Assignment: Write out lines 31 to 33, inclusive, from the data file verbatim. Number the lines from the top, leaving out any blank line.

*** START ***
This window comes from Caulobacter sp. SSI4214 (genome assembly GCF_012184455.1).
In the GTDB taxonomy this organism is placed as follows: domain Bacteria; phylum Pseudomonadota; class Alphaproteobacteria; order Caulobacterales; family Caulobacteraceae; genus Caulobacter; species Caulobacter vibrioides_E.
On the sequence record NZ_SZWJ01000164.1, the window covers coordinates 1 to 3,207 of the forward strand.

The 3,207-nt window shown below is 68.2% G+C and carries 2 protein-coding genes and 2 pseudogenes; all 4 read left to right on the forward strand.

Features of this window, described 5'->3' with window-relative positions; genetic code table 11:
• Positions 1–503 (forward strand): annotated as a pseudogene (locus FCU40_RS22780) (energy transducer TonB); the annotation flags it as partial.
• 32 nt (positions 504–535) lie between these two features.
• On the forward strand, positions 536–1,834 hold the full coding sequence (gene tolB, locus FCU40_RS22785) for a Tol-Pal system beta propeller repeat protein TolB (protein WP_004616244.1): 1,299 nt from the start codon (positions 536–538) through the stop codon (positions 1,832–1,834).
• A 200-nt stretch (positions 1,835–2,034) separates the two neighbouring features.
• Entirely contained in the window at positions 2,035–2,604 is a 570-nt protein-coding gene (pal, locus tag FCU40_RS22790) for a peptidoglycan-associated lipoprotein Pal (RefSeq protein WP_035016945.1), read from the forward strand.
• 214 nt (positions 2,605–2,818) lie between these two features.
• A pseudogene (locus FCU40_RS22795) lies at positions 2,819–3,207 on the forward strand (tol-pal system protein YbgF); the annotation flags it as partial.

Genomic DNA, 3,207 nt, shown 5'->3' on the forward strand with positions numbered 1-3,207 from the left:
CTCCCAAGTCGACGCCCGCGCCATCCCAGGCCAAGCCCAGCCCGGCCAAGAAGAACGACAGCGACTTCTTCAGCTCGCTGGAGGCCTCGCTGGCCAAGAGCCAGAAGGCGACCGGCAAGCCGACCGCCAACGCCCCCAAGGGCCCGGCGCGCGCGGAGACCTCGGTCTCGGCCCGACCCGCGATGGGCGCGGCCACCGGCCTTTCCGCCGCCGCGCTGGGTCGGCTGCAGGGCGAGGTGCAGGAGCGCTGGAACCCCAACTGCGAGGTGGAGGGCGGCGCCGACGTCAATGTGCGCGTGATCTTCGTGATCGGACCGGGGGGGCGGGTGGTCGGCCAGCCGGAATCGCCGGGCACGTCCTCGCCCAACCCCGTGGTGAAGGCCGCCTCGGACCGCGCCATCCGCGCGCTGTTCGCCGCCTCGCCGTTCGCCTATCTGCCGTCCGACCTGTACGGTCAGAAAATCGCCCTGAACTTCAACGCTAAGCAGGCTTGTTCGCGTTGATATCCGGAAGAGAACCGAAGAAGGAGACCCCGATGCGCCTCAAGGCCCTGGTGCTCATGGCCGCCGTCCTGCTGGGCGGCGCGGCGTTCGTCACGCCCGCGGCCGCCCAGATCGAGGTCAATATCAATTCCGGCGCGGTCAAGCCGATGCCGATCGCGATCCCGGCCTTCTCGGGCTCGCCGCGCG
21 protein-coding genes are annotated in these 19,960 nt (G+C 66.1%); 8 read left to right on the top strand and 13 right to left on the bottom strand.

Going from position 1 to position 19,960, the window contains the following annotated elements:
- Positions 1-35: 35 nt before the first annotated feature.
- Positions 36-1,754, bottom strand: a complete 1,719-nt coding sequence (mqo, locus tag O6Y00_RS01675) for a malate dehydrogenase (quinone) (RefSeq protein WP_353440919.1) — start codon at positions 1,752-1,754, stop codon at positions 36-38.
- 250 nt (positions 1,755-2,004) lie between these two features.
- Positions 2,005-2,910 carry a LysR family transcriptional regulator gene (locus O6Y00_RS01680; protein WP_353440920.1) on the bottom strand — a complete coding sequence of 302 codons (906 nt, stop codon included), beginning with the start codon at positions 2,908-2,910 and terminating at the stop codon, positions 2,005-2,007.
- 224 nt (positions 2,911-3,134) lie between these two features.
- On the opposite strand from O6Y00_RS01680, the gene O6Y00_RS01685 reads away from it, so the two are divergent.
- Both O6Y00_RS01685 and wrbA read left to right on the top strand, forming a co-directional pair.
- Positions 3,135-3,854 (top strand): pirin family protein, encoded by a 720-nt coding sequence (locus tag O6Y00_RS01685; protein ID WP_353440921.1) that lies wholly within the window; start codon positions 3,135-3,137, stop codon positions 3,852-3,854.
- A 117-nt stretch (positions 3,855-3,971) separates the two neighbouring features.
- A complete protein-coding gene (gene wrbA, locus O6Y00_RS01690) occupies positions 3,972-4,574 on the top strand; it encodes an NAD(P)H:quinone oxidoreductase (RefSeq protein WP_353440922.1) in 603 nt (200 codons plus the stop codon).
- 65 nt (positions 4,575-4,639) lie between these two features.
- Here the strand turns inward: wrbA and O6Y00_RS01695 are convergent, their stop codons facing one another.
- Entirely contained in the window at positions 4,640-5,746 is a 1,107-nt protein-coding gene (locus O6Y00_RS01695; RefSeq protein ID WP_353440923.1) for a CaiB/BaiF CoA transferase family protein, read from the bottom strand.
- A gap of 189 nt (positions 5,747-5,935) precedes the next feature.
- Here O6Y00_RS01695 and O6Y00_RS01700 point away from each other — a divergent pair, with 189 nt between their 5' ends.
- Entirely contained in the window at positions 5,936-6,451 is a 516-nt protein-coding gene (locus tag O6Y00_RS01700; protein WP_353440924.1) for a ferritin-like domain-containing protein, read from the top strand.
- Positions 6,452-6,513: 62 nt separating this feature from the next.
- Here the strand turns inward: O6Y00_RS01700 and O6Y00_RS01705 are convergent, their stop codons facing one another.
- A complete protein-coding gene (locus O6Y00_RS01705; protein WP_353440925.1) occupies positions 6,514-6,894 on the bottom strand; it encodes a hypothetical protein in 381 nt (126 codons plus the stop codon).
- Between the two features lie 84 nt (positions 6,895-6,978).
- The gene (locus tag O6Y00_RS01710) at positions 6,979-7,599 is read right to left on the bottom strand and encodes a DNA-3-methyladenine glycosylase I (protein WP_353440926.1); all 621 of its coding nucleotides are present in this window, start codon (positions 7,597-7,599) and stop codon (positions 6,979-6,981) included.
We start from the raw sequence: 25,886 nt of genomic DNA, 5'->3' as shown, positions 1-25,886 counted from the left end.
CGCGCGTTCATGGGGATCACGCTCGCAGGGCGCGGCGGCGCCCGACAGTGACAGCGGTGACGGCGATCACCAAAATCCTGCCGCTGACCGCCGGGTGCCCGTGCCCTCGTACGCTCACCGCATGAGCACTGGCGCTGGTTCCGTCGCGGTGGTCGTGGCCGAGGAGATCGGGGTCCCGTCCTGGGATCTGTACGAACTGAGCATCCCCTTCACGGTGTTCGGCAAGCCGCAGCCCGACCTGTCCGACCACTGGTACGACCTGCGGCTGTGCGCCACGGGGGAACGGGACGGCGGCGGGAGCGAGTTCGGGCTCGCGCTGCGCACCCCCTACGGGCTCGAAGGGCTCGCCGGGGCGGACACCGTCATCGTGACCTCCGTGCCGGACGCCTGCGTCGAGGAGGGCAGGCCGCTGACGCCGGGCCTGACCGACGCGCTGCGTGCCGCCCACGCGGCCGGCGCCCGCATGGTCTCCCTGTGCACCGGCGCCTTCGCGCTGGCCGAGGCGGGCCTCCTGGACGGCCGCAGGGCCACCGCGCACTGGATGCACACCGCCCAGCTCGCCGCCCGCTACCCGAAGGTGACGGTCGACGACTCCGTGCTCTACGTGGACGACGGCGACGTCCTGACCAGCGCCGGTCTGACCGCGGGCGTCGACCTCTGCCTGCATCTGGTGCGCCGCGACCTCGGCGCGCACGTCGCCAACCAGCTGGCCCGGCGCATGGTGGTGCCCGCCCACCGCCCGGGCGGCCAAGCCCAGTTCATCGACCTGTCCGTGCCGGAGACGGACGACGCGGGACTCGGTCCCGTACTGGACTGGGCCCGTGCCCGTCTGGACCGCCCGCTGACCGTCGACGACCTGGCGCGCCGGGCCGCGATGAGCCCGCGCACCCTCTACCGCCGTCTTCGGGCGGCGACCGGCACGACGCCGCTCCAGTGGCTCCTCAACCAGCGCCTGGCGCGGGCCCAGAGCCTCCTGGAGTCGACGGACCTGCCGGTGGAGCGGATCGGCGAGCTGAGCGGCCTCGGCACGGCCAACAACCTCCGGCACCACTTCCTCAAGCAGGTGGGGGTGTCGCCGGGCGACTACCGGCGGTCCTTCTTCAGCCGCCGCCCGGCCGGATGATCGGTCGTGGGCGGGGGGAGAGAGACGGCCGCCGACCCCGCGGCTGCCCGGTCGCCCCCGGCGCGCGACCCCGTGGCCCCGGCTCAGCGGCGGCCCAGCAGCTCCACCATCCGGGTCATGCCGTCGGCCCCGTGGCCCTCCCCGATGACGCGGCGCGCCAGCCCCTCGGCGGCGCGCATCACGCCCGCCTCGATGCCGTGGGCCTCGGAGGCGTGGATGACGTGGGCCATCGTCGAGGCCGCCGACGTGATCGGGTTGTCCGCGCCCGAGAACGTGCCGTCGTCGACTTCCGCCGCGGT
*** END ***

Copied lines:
- Here O6Y00_RS01695 and O6Y00_RS01700 point away from each other — a divergent pair, with 189 nt between their 5' ends.
- Entirely contained in the window at positions 5,936-6,451 is a 516-nt protein-coding gene (locus tag O6Y00_RS01700; protein WP_353440924.1) for a ferritin-like domain-containing protein, read from the top strand.
- Positions 6,452-6,513: 62 nt separating this feature from the next.